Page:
Mauna Lani Resort is located on the Kohala Coast on The Big Island and is approximately 23 miles north of the Kona International Airport.
It features two wonderful resort courses.
The site was originally identified and acquired by local Francis H I'i Brown
The History of FRANCIS H I'I BROWN & Mauna Lani
Francis H I'i Brown was a territorial representative, extraordinary golfer, adventurer and sports fisherman-and he began acquiring the property in the early 1930s. Kalahuipua'a, as the area is known, had always been considered sacred land by the Hawaiian people. Kamehameha I, the great Hawaiian king who united the islands, was said to have had a small fishing village and canoe landing here. When he had completed his acquisition of the land in 1936, Brown took special care to ensure that Kalahuipua'a would remain a uniquely "Hawaiian" place forever.
During the years of his stewardship, he restored ponds, built roads and retaining walls and planted many of the of palms that still stand today. He sold the property to Mauna Lani Resort in 1972.
Francis Brown was a renowned and gifted athlete. He loved boating and fishing, but his skill as a golfer was legendary. He participated in Bing Crosby's Pebble Beach Clambake-and held the Hawaii golf course record at the Old Course at St. Andrews for many years with a 62 in a practice round prior to the 1924 British Amateur. At one point he concurrently was the amateur champion of Hawaii, Japan and California.
The Original Golf Course at Mauna Lani
The original 18 hole course was opened in 1981, designed by Homer Flint and Raymond Cain.
It was a visually spectacular golf course that featured one par 3 hole crossing a wide Pacific inlet, another par 3 playing into a colosseum of lava, and many holes whose primary challenge was just to hit the verdant fairways and greens, avoiding the lava formations in the landing areas on both sides of the fairways.
The golf course received rave reviews from the moment it opened.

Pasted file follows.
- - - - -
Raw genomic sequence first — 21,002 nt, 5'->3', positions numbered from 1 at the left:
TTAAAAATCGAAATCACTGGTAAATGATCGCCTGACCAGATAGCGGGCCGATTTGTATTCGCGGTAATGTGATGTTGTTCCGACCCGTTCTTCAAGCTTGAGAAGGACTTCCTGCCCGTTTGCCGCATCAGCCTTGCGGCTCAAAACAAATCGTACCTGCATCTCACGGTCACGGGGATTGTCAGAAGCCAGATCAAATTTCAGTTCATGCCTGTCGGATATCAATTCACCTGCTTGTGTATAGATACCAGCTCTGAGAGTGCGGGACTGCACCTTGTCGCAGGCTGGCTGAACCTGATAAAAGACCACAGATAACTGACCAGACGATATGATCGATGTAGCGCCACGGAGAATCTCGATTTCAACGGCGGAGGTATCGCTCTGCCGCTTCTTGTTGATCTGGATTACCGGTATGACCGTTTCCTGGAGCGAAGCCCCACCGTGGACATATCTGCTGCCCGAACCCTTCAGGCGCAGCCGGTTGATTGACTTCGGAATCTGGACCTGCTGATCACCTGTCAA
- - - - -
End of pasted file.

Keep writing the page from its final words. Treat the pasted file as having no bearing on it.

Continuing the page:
However in 1991 architects Robin Nelson and Rod Wright expanded the 18 holes to 36, creating the North & South Courses
Mauna Lani Resort -North Course
The North Course does not have the luxury of the spectacular ocean holes that the South Course has.
It plays longer and tighter than the South and is usually the preference of the better golfer.
The course is built in a lava bed older than 16th century Kaniku flow on the south course, and is a classic Hawaiian lava based course.
Because the terrain is older it has developed more vegetation and some fairways move through forests of palm and kiawe trees.
In fact some of the kiawe trees are fairly centrally located in the middle of the fairways, adding a different type of hazard.
While the course also features a number of water hazards, it is the ever present black lava that dominates- no more so than the 'signature' hole- the magnificent par 3 seventeenth hole.
It is a mid length par 3 set in it's own ampitheatre of lava- it is just a majestic setting for a golf hole , and absolutely unique in the world of golf.
Another notable hole is the dog leg par 5 fifteenth hole with a tee elevated in the jungle.
A long straight tee shot is required to open up the shot to the green.
And the approach is a demanding one- with water and encroaching jungle factors in your decision to go for the green or lay up.
It's a good hole
The north does have one advantage on it's southern sister- because it is more inland- it has less exposure to the trade winds- which can be a nice thing!
The North Course at Mauna Lani is quality Hawaiian lava based golf, and for visitors to The Big Island it is a game of golf that should not be missed
The Travelling Golfer can tailor a golf trip to Hawaii to suit your group.
For itinerary suggestions please see Great Golf Destinations: Hawaii- Golf on The Big Island
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